BBC 'Dynasties' Crew Break Interference Rule By Saving Penguins and Lion

 

The documentary crews who work for Sir David Attenborough don't normally interfere with nature, but in two recent episodes of BBC's Dynasties, a new series produced by BBC Earth, those rules were changed. 

First, during an episode documenting Emperor Penguins mothers and their chicks, the crew watched as the animals attempted to scale an icy ravine in Antarctica. But, the icy slope proved to be too much for many of the chicks, as they kept sliding back to the bottom of the ravine. 

The crew, after watching several of the chicks die from the cold weather, decided to dig a ramp that resembled steps to make it easier for the chicks and their mothers to escape. It didn't take long for the penguins to take the crew up on their offer for help. 

One by one, the Emperor penguins and the chicks made their way out of the ravine. Without the crews help, they wouldn't have stood a chance. 

Mike Gunton, the executive producer for the BBC series told the BBC that the circumstances surrounding the crew's actions were unusual, and felt it was fine because of the many factors involved in the decision. 

"There were no animals going to suffer by intervening. It wasn't dangerous. You weren't touching the animals and it was just felt by doing this... they had the opportunity to not have to keep slipping down the slope."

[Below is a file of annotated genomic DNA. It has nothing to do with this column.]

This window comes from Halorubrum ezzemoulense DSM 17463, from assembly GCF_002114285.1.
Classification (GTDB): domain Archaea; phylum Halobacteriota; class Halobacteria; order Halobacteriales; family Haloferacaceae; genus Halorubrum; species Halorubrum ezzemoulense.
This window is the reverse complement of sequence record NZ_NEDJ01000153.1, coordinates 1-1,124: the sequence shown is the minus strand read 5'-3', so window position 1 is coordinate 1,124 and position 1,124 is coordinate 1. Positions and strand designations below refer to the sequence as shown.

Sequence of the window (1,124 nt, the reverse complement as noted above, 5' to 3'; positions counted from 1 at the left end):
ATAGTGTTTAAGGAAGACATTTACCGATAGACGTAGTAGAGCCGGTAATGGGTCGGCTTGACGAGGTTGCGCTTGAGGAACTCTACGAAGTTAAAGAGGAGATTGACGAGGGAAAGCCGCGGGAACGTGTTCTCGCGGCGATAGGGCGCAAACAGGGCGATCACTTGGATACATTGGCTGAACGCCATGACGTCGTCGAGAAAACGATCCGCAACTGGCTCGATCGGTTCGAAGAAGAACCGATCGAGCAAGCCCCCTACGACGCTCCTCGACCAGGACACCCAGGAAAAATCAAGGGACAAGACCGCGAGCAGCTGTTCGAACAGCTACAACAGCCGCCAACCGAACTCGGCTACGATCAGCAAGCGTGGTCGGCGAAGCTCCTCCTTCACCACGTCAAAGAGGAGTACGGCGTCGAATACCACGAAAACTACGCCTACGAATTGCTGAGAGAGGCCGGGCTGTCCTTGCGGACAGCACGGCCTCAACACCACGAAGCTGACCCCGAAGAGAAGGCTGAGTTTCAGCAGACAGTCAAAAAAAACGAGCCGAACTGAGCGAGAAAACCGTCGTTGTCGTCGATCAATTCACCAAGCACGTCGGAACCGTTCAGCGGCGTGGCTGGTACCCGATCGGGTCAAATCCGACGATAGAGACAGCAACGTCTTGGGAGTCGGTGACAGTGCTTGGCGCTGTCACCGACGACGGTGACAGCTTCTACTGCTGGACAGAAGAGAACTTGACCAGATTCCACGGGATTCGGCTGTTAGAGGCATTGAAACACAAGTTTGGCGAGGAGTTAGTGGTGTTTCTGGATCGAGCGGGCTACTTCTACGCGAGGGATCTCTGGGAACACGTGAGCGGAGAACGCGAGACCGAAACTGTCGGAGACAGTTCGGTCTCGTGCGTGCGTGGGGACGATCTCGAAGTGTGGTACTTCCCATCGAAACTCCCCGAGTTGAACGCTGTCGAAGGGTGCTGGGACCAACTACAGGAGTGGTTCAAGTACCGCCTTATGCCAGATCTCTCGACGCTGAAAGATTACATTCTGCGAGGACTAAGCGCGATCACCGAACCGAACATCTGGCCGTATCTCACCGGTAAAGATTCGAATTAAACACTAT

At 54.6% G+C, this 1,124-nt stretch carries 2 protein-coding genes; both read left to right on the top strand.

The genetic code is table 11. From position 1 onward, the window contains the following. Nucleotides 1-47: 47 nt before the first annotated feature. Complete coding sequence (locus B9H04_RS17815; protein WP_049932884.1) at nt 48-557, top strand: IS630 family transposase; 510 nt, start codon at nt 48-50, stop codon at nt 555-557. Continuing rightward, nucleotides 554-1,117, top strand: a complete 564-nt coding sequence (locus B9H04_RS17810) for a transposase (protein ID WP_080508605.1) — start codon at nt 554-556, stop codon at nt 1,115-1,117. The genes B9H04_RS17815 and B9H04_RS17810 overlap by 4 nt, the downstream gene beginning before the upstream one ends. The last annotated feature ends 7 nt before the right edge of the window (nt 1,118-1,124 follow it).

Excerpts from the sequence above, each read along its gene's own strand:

But that wasn't the only time the 'Dynasties' crew interfered with their subjects. In an episode broadcast on Sunday, the crew ignited fresh controversy. 

After a family of lions in Kenya's Masai Mara ate bait laced with poison that was left out by local tribesmen who say the animals eat their cattle, one of the cubs became particularly ill. 

The crew decided to contact the reserve's management team who in turn, contacted a team of vets who rushed in to try and save the cub. 

According to an incident report from the Mara Mobile Veterinary Unit, the lions "were seen during the morning behaving strangely by a BBC crew filming them. They informed Masai Mara National Reserve Management and Governor’s Camp management, who in turn sought the veterinary unit’s help."

 

Sir David Attenborough defended the crew's decision while speaking with The Daily Mail on Sunday, saying they weren't interfering, as humans had been responsible for poisoning the cubs. 

He said: "What you are talking about is whether they intervened in something which involved human beings. It’s not the same as whether you should interfere with the natural processes."

 

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